They do not bite and they do not cause damage, so how bad are they really?

Well, one or two stink bugs might not be a problem – and indeed, you may not even notice that they are there, in which case they will simply go outdoors again come spring or summer. No harm done to anyone.

However, usually you will end up with more than a couple of stink bugs in your home, and then it becomes an issue.

Often, if your home is accessible and attractive to one or two of these insects, it will be accessible and attractive to many more.

If you don’t end up with lots of stink bugs, you may be able to just ignore their presence, or remove them from the home in a container.

If you do find an infestation, it is definitely bad because it will make your home smell very unpleasant, and it will not be easy to get rid of.

Overall, however, stink bugs only cause a nuisance; they do not present any danger to people, pets, or furnishings inside the home.

What Should I Do If I Have Stink Bugs In My Home?

A small population can simply be relocated by hand.

You will want to do this gently, as crushing or upsetting the stink bugs will cause them to release their pungent smell.

Get a small container like a drinking glass and a piece of stiff cardboard.

Trap the stink bug under the container, and then slide the card underneath.

Taking the stink bug to an outdoor bin is then the best disposal option.

This may seem harsh, but stink bugs are an invasive species that are getting out of hand, so it is best not to just release them into the wild again.

If you have a lot of stink bugs in your home, you may wish to call professionals in to deal with them.

Large numbers will be difficult to get rid of effectively, and could end up as a very smelly job, as you are bound to upset at least some as you attempt to remove them.

A professional will be able to properly assess the situation and recommend the best removal method.

If you have a lot of stink bugs, it may be better to use chemical treatments to deal with them, rather than trying to manually collect and remove them.

Don’t ignore a stink bug infestation; you will end up regretting it as the smell in your home gets increasingly less pleasant.

Who wants to host Thanksgiving or Christmas with the pungent smell of rotten cucumber permeating the home?

How Do I Prevent Stink Bugs In My Home?

Prevention is better than cure in many cases, so how can you deter stink bugs from coming into the house in the first place?

Repair the outside of your home before the cold weather starts. This means sealing off cracks with caulk or sealant, particularly around chimneys and utility pipes.

This has the bonus effect of keeping your home warmer.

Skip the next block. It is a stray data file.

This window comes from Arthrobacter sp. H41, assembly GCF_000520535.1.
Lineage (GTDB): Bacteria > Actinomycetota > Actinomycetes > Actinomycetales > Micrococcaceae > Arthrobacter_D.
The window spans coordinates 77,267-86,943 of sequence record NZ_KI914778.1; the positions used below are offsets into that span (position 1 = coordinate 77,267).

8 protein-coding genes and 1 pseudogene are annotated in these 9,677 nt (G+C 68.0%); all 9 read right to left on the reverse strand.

Remember that stink bugs can fly, so you need to look at high up cracks, not just the low down ones.

Keep an eye out for screens or weather stripping that is in need of repair too. Essentially, make your home as insect-proof as possible!

Next, look out for any moist parts of the home. Most pest species require water in order to survive, and getting rid of damp spots will go a long way to getting rid of all kinds of unpopular house guests, not just stink bugs.

Fix dripping faucets and leaky pipes, and keep your home dry to deter these insects from coming in.

You should also avoid leaving lights on with open doors or windows.

Lights attract stink bugs, and it’s a good idea to close blinds, turn off porch lights, and shut curtains when evening sets in, especially during the autumn months, when you’re more likely to have lights turned on.

If you are bringing in boxes from the garage (possibly of holiday decorations), it’s also a good idea to check these for any hitchhiking stink bugs that might be trying to get inside.

Remember, your garage is warmer than the outdoors, so they may already be sheltering there in order to stay away from the cold.

They will be glad to be carried indoors and will make themselves very comfortable inside, so it’s a good idea to brush down and look over boxes before carrying them in.

You can also deter stink bugs by keeping your outdoor space tidy.

Stack firewood away from the house (as stink bugs often like to shelter inside it) and keep your bushes and shrubs near the home tidy so as to provide less cover.

Conclusion: Is One Stink Bug Reason To Worry?

One stink bug is not a cause for major concern, but it should prompt you to check whether there are more around.

If there are a lot of stink bugs in your home, it’s important to call in professionals to deal with them, as they can be problematic to handle and will make your home smell horrible.

Alright, that’s it for this article, here’s a few hand selected articles that you might also find interesting reads:

When do stink bugs go away – The Answer Surprised Me

11 Plants That Repel Stink Bugs

I’ve seen one silverfish should I be worried?

I saw one Termite Should I Be Worried?

I Saw One Cockroach, Should I Be Worried?

Steve Foster

Mad about bugs and wanting to publish as many articles as I can to help educate people about these amazing beautiful creatures! For more info check out my about page https://schoolofbugs.com/about-steve-foster/